07 Feb Stephanie and the Three Tiny Homes: Vanlife Interior Design
The year was 2020 and my boyfriend and I had just finished binge watching Tiger King. We were on the search for something equally as adventurous, but a little less… wild. Enter The YouTube Rabbit Hole. I’m not sure when I first learned about #vanlife, but the pandemic was the first time we had more time on our hands than we knew what to do with. Combined with the desire to go literally anywhere other than the grocery store, we began planning our post covid adventure… vanlife. Or at least that’s how it started. Turns out finding a tiny house on wheels that fits all your needs (and stuff) is a bit harder than we thought.
There’s no doubt vanlife took off during the pandemic and for good reason: you can basically quarantine while you drive around the country. We watched hours of vanlife tours and made notes of all the interesting interior design solutions people had come up with to fit all their possessions in a tiny van. Think Tetris, but with all your stuff. We started a giant wish list of all the ideas we liked…a retractable shower door, swivel tabletops, pull-out tabletops, a roof deck, magnetic spice racks, a faucet just for seltzer water. The list is long. Once I got my hands on some dimensions you better believe I was in AutoCAD, space planning away.
Looking at this again, I am laughing that I still labeled it as “bedroom” even though it is literally just a bed. Once we planned out every inch of this van, it became apparent that vanlife wasn’t big enough. An interior designer can only get rid of so many fabric samples!
Once we ruled out the van, naturally our next step was a groovy RV. I fell in love with quite a few RVs on Facebook Marketplace. And to be honest, after all the research about plumbing and electrical work, I also liked that an RV would be more of a renovation than completely starting from scratch.
However, our renovation dreamin’ came to an end when I found an article comparing RVs and school buses. Turns out vintage RVs can be pretty unsafe since a lot of them are made out of fiberglass shells which do not hold up in accidents. The phrase “death mobile on wheels” was used and so we said goodbye to groovy RV.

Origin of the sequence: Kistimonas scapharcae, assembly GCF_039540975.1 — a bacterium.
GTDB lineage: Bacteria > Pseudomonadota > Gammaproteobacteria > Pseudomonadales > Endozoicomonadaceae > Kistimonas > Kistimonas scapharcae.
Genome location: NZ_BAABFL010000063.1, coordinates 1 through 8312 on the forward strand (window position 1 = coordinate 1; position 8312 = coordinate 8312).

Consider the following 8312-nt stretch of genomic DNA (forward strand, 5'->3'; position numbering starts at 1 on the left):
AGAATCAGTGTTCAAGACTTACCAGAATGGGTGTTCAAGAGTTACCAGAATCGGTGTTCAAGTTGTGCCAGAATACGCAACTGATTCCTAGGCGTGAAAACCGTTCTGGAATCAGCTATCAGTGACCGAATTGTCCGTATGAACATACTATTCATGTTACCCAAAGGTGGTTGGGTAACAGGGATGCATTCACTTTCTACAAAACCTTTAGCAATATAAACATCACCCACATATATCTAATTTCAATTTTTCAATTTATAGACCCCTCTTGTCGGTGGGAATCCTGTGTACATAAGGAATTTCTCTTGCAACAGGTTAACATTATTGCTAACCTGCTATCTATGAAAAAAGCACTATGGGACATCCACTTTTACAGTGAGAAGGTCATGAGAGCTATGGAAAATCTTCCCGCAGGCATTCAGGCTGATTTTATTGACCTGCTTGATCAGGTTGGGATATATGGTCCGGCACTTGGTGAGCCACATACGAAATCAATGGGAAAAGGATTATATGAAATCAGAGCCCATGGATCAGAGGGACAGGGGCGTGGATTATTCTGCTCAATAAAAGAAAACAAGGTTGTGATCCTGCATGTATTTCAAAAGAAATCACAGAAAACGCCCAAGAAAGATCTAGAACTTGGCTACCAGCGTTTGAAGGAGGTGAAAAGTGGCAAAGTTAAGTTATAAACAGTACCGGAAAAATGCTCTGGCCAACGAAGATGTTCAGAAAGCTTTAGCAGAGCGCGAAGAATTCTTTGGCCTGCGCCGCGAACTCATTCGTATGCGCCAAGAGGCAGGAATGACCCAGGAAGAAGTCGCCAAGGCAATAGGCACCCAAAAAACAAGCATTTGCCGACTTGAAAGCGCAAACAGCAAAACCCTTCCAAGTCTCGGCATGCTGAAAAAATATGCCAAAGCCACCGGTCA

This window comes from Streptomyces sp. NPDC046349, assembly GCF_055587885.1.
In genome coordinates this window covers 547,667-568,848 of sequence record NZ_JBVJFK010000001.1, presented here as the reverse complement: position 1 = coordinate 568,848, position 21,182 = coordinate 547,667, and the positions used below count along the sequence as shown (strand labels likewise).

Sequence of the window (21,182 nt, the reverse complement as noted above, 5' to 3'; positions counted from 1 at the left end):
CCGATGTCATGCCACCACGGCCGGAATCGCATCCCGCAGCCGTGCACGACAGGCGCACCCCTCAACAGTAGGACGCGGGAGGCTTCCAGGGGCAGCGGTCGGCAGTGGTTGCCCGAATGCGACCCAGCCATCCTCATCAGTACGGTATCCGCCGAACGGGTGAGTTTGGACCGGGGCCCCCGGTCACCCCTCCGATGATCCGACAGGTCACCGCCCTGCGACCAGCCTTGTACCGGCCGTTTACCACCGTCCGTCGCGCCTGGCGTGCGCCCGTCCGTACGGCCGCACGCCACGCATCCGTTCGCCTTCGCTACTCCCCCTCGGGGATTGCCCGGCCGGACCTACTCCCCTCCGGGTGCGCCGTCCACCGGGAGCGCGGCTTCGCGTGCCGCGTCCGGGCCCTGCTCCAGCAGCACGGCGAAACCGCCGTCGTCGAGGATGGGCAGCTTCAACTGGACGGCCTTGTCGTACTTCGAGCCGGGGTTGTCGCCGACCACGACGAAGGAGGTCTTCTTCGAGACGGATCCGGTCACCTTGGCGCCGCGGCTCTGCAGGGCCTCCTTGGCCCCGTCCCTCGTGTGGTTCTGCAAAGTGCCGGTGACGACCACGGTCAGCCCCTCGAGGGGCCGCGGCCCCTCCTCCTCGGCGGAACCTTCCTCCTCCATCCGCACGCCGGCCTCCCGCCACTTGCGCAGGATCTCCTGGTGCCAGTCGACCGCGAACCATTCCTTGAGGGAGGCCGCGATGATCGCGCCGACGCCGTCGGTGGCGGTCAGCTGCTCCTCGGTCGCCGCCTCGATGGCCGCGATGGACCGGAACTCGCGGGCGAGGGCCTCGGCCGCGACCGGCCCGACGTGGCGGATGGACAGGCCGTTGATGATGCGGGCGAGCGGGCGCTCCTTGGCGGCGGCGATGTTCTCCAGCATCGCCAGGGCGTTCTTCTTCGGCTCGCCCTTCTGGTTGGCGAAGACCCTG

One of the safest vehicles on the road is a school bus. Now, we are talking a shorter bus, not these 30′ or 40′ buses, because there is no way I would be able to drive something that long. One of the best things about skoolies is that once you take out the seats you are left with an empty shell and endless possibilities. Ok, maybe not endless, but there are a lot less cavities that we have to fill with insulation which is one of the most important first steps.
School buses come in a variety of sizes, so it’s been a little more difficult to space plan. Things like wheel well locations and interior length can vary depending on the model and year that we end up purchasing, but we have made a basic layout that we can tweak once we find a bus.
While the search for the bus continues, we’ve started thinking about some designs for the exterior and what materials we can use inside. One thing that is super important for our skoolie conversion is focusing on how we can create this tiny home in a sustainable way. We intend to be thoughtful about what new materials we need and when we do need to purchase new we want to make sure we are keeping sustainability in mind. We also plan on finding ways we can use/ repurpose existing products. Habitat ReStore is a great resource for building materials that are leftover from larger jobs, especially for smaller projects that don’t require a lot of material. We previously posted on the blog about ReStore.
Although living in a converted school bus may not be your dream home, our process for the conversion is very similar to a lot of interior design projects… just on a tinier scale. So, keep an eye out for our next update! What feature would you love in a home on wheels? Comment below!